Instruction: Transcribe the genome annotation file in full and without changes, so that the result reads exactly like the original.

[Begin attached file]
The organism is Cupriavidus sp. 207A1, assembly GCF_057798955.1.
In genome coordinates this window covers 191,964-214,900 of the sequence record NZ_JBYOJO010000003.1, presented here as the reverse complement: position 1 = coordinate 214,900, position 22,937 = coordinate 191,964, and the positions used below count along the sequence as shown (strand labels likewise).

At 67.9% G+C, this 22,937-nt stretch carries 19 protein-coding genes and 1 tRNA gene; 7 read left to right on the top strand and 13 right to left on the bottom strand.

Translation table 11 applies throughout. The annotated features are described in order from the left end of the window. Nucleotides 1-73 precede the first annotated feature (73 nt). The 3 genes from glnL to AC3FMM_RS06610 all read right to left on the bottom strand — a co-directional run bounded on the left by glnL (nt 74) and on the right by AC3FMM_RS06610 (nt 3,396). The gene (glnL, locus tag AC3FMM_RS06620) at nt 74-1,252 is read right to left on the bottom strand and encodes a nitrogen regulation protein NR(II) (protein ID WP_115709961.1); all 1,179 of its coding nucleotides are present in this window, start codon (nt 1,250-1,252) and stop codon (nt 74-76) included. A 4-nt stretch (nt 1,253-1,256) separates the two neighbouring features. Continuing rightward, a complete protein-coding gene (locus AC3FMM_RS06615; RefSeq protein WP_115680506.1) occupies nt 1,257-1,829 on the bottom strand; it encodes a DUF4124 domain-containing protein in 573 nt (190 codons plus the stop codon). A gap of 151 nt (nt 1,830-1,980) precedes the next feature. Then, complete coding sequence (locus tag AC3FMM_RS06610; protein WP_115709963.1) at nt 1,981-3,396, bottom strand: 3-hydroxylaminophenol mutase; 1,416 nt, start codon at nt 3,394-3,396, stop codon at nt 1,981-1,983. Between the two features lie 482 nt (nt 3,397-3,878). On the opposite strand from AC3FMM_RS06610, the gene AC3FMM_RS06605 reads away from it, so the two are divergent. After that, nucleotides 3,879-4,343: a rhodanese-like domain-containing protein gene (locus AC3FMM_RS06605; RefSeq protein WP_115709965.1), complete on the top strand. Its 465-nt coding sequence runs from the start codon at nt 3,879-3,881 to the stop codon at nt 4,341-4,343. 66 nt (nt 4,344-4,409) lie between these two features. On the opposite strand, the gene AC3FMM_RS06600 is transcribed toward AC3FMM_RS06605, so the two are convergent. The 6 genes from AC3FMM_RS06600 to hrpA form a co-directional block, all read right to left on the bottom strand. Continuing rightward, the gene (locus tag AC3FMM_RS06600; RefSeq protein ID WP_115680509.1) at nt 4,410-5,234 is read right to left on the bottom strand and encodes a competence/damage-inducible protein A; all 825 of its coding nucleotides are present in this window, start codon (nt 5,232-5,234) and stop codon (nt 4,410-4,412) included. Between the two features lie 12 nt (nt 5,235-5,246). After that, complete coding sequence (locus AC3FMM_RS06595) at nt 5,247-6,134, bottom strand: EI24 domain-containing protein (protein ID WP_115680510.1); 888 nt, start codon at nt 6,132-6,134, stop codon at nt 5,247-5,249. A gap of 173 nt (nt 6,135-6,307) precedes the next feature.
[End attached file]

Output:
The organism is Cupriavidus sp. 207A1, assembly GCF_057798955.1.
In genome coordinates this window covers 191,964-214,900 of the sequence record NZ_JBYOJO010000003.1, presented here as the reverse complement: position 1 = coordinate 214,900, position 22,937 = coordinate 191,964, and the positions used below count along the sequence as shown (strand labels likewise).

At 67.9% G+C, this 22,937-nt stretch carries 19 protein-coding genes and 1 tRNA gene; 7 read left to right on the top strand and 13 right to left on the bottom strand.

Translation table 11 applies throughout. The annotated features are described in order from the left end of the window. Nucleotides 1-73 precede the first annotated feature (73 nt). The 3 genes from glnL to AC3FMM_RS06610 all read right to left on the bottom strand — a co-directional run bounded on the left by glnL (nt 74) and on the right by AC3FMM_RS06610 (nt 3,396). The gene (glnL, locus tag AC3FMM_RS06620) at nt 74-1,252 is read right to left on the bottom strand and encodes a nitrogen regulation protein NR(II) (protein ID WP_115709961.1); all 1,179 of its coding nucleotides are present in this window, start codon (nt 1,250-1,252) and stop codon (nt 74-76) included. A 4-nt stretch (nt 1,253-1,256) separates the two neighbouring features. Continuing rightward, a complete protein-coding gene (locus AC3FMM_RS06615; RefSeq protein WP_115680506.1) occupies nt 1,257-1,829 on the bottom strand; it encodes a DUF4124 domain-containing protein in 573 nt (190 codons plus the stop codon). A gap of 151 nt (nt 1,830-1,980) precedes the next feature. Then, complete coding sequence (locus tag AC3FMM_RS06610; protein WP_115709963.1) at nt 1,981-3,396, bottom strand: 3-hydroxylaminophenol mutase; 1,416 nt, start codon at nt 3,394-3,396, stop codon at nt 1,981-1,983. Between the two features lie 482 nt (nt 3,397-3,878). On the opposite strand from AC3FMM_RS06610, the gene AC3FMM_RS06605 reads away from it, so the two are divergent. After that, nucleotides 3,879-4,343: a rhodanese-like domain-containing protein gene (locus AC3FMM_RS06605; RefSeq protein WP_115709965.1), complete on the top strand. Its 465-nt coding sequence runs from the start codon at nt 3,879-3,881 to the stop codon at nt 4,341-4,343. 66 nt (nt 4,344-4,409) lie between these two features. On the opposite strand, the gene AC3FMM_RS06600 is transcribed toward AC3FMM_RS06605, so the two are convergent. The 6 genes from AC3FMM_RS06600 to hrpA form a co-directional block, all read right to left on the bottom strand. Continuing rightward, the gene (locus tag AC3FMM_RS06600; RefSeq protein ID WP_115680509.1) at nt 4,410-5,234 is read right to left on the bottom strand and encodes a competence/damage-inducible protein A; all 825 of its coding nucleotides are present in this window, start codon (nt 5,232-5,234) and stop codon (nt 4,410-4,412) included. Between the two features lie 12 nt (nt 5,235-5,246). After that, complete coding sequence (locus AC3FMM_RS06595) at nt 5,247-6,134, bottom strand: EI24 domain-containing protein (protein ID WP_115680510.1); 888 nt, start codon at nt 6,132-6,134, stop codon at nt 5,247-5,249. A gap of 173 nt (nt 6,135-6,307) precedes the next feature.